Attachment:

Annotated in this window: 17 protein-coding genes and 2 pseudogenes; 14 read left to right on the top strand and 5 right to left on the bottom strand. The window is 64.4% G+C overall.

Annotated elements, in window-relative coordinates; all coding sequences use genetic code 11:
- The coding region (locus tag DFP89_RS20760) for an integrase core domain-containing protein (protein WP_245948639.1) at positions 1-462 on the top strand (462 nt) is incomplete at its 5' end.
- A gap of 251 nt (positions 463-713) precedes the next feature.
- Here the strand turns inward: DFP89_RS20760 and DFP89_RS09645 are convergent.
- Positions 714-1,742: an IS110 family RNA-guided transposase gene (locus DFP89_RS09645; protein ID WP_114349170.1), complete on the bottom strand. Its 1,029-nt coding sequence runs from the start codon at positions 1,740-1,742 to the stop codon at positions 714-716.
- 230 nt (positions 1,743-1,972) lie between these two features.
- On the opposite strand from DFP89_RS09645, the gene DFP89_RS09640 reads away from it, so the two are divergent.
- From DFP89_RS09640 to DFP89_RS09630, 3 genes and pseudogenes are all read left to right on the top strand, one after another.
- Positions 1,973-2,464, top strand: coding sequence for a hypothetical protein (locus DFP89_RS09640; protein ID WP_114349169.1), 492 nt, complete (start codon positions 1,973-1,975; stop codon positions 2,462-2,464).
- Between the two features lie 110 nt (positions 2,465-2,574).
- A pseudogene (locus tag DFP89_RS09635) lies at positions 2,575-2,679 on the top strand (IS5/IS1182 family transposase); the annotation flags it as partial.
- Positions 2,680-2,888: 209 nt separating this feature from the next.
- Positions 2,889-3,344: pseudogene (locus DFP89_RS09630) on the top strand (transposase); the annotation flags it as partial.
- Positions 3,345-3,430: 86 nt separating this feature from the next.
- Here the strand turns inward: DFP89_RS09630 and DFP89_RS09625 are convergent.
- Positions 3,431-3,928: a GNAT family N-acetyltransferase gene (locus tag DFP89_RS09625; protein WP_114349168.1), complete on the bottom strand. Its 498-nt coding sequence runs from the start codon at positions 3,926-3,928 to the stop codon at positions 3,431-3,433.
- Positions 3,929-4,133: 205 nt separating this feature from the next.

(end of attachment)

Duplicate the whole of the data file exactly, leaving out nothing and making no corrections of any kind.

Annotated in this window: 17 protein-coding genes and 2 pseudogenes; 14 read left to right on the top strand and 5 right to left on the bottom strand. The window is 64.4% G+C overall.

Annotated elements, in window-relative coordinates; all coding sequences use genetic code 11:
- The coding region (locus tag DFP89_RS20760) for an integrase core domain-containing protein (protein WP_245948639.1) at positions 1-462 on the top strand (462 nt) is incomplete at its 5' end.
- A gap of 251 nt (positions 463-713) precedes the next feature.
- Here the strand turns inward: DFP89_RS20760 and DFP89_RS09645 are convergent.
- Positions 714-1,742: an IS110 family RNA-guided transposase gene (locus DFP89_RS09645; protein ID WP_114349170.1), complete on the bottom strand. Its 1,029-nt coding sequence runs from the start codon at positions 1,740-1,742 to the stop codon at positions 714-716.
- 230 nt (positions 1,743-1,972) lie between these two features.
- On the opposite strand from DFP89_RS09645, the gene DFP89_RS09640 reads away from it, so the two are divergent.
- From DFP89_RS09640 to DFP89_RS09630, 3 genes and pseudogenes are all read left to right on the top strand, one after another.
- Positions 1,973-2,464, top strand: coding sequence for a hypothetical protein (locus DFP89_RS09640; protein ID WP_114349169.1), 492 nt, complete (start codon positions 1,973-1,975; stop codon positions 2,462-2,464).
- Between the two features lie 110 nt (positions 2,465-2,574).
- A pseudogene (locus tag DFP89_RS09635) lies at positions 2,575-2,679 on the top strand (IS5/IS1182 family transposase); the annotation flags it as partial.
- Positions 2,680-2,888: 209 nt separating this feature from the next.
- Positions 2,889-3,344: pseudogene (locus DFP89_RS09630) on the top strand (transposase); the annotation flags it as partial.
- Positions 3,345-3,430: 86 nt separating this feature from the next.
- Here the strand turns inward: DFP89_RS09630 and DFP89_RS09625 are convergent.
- Positions 3,431-3,928: a GNAT family N-acetyltransferase gene (locus tag DFP89_RS09625; protein WP_114349168.1), complete on the bottom strand. Its 498-nt coding sequence runs from the start codon at positions 3,926-3,928 to the stop codon at positions 3,431-3,433.
- Positions 3,929-4,133: 205 nt separating this feature from the next.